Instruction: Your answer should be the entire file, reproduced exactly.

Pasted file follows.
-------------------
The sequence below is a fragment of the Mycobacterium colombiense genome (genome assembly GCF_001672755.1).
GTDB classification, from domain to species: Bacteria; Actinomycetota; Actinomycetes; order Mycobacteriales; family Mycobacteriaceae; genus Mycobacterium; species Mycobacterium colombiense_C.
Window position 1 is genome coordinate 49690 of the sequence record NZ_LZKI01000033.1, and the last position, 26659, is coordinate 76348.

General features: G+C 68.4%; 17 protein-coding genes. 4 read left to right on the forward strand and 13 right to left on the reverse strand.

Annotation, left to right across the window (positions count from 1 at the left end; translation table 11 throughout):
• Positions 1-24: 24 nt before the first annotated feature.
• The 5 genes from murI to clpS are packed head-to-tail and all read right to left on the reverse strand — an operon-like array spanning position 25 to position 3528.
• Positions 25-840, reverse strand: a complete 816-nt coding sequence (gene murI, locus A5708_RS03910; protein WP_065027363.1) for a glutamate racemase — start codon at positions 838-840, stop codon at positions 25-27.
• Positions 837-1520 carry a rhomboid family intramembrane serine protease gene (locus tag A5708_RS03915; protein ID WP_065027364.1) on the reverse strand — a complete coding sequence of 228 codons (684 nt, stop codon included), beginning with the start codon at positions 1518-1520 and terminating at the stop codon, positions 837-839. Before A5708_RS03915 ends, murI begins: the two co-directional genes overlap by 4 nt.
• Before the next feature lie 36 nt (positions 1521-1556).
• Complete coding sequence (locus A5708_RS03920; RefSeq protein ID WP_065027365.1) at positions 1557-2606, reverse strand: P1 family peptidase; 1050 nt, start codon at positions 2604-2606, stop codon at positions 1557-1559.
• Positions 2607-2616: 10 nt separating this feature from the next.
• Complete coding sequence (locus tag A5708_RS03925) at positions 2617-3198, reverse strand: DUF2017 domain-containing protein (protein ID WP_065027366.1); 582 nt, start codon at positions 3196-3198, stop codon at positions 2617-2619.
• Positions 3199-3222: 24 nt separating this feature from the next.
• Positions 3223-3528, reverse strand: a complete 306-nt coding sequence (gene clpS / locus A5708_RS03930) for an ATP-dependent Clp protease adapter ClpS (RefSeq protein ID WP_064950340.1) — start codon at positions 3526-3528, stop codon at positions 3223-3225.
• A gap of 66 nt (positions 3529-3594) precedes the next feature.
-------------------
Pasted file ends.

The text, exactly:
The sequence below is a fragment of the Mycobacterium colombiense genome (genome assembly GCF_001672755.1).
GTDB classification, from domain to species: Bacteria; Actinomycetota; Actinomycetes; order Mycobacteriales; family Mycobacteriaceae; genus Mycobacterium; species Mycobacterium colombiense_C.
Window position 1 is genome coordinate 49690 of the sequence record NZ_LZKI01000033.1, and the last position, 26659, is coordinate 76348.

General features: G+C 68.4%; 17 protein-coding genes. 4 read left to right on the forward strand and 13 right to left on the reverse strand.

Annotation, left to right across the window (positions count from 1 at the left end; translation table 11 throughout):
• Positions 1-24: 24 nt before the first annotated feature.
• The 5 genes from murI to clpS are packed head-to-tail and all read right to left on the reverse strand — an operon-like array spanning position 25 to position 3528.
• Positions 25-840, reverse strand: a complete 816-nt coding sequence (gene murI, locus A5708_RS03910; protein WP_065027363.1) for a glutamate racemase — start codon at positions 838-840, stop codon at positions 25-27.
• Positions 837-1520 carry a rhomboid family intramembrane serine protease gene (locus tag A5708_RS03915; protein ID WP_065027364.1) on the reverse strand — a complete coding sequence of 228 codons (684 nt, stop codon included), beginning with the start codon at positions 1518-1520 and terminating at the stop codon, positions 837-839. Before A5708_RS03915 ends, murI begins: the two co-directional genes overlap by 4 nt.
• Before the next feature lie 36 nt (positions 1521-1556).
• Complete coding sequence (locus A5708_RS03920; RefSeq protein ID WP_065027365.1) at positions 1557-2606, reverse strand: P1 family peptidase; 1050 nt, start codon at positions 2604-2606, stop codon at positions 1557-1559.
• Positions 2607-2616: 10 nt separating this feature from the next.
• Complete coding sequence (locus tag A5708_RS03925) at positions 2617-3198, reverse strand: DUF2017 domain-containing protein (protein ID WP_065027366.1); 582 nt, start codon at positions 3196-3198, stop codon at positions 2617-2619.
• Positions 3199-3222: 24 nt separating this feature from the next.
• Positions 3223-3528, reverse strand: a complete 306-nt coding sequence (gene clpS / locus A5708_RS03930) for an ATP-dependent Clp protease adapter ClpS (RefSeq protein ID WP_064950340.1) — start codon at positions 3526-3528, stop codon at positions 3223-3225.
• A gap of 66 nt (positions 3529-3594) precedes the next feature.